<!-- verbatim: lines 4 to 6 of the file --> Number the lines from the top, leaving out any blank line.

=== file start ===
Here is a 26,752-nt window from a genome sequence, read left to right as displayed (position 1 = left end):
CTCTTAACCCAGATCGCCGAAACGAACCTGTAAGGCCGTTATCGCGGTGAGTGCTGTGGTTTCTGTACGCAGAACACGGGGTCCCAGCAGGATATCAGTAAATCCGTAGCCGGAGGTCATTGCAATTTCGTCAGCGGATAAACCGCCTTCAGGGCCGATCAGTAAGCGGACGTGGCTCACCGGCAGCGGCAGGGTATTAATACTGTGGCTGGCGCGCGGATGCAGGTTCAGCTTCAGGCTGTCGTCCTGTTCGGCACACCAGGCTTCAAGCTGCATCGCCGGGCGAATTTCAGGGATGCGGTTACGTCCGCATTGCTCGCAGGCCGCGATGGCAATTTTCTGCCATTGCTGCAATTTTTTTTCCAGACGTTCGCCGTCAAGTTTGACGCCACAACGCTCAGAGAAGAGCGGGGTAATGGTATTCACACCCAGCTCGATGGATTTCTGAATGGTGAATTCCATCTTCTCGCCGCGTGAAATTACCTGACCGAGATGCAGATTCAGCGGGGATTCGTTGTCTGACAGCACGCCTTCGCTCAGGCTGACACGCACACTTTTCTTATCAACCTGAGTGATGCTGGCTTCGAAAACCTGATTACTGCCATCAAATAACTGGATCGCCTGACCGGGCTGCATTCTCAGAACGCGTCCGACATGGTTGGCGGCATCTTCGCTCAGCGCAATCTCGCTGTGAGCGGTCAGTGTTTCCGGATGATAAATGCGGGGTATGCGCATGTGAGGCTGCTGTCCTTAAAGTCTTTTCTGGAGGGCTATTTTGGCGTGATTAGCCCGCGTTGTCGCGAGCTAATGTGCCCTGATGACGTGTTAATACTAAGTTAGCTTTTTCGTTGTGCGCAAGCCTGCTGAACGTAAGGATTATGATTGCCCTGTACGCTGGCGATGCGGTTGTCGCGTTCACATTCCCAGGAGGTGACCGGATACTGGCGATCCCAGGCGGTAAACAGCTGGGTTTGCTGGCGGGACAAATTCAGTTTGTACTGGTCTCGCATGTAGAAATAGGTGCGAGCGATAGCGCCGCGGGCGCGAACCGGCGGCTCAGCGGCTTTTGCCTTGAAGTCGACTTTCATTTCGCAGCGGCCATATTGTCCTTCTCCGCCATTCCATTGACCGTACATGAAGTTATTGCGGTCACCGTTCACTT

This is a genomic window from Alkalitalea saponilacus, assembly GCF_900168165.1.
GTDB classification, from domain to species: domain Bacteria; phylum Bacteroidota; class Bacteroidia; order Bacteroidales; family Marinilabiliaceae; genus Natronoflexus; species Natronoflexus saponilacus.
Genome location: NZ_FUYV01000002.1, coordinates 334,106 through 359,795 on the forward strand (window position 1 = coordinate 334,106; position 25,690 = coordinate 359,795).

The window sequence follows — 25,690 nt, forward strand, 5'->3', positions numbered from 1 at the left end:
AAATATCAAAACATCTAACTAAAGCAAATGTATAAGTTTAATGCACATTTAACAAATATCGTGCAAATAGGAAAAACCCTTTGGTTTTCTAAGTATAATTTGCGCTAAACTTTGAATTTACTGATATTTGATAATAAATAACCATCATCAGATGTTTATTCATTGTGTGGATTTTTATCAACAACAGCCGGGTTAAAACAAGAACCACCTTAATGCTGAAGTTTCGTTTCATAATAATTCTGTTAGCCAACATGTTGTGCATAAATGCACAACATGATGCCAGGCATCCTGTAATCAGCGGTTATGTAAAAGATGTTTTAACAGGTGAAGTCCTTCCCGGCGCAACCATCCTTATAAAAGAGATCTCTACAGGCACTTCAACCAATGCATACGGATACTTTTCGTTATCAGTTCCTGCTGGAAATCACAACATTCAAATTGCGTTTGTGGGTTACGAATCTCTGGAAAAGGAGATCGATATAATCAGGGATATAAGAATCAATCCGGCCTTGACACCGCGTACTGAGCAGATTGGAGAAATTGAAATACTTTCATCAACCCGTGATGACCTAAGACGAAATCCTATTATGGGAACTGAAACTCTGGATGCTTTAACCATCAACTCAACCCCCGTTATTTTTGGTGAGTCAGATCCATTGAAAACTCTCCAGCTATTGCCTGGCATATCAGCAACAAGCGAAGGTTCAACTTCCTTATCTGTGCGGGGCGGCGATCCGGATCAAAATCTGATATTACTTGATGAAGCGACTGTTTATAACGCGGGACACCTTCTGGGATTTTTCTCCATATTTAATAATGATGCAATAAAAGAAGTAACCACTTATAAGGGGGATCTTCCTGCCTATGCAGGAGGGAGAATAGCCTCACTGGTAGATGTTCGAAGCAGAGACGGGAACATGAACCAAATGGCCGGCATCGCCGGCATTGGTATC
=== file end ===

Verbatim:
GTDB classification, from domain to species: domain Bacteria; phylum Bacteroidota; class Bacteroidia; order Bacteroidales; family Marinilabiliaceae; genus Natronoflexus; species Natronoflexus saponilacus.
Genome location: NZ_FUYV01000002.1, coordinates 334,106 through 359,795 on the forward strand (window position 1 = coordinate 334,106; position 25,690 = coordinate 359,795).

The window sequence follows — 25,690 nt, forward strand, 5'->3', positions numbered from 1 at the left end: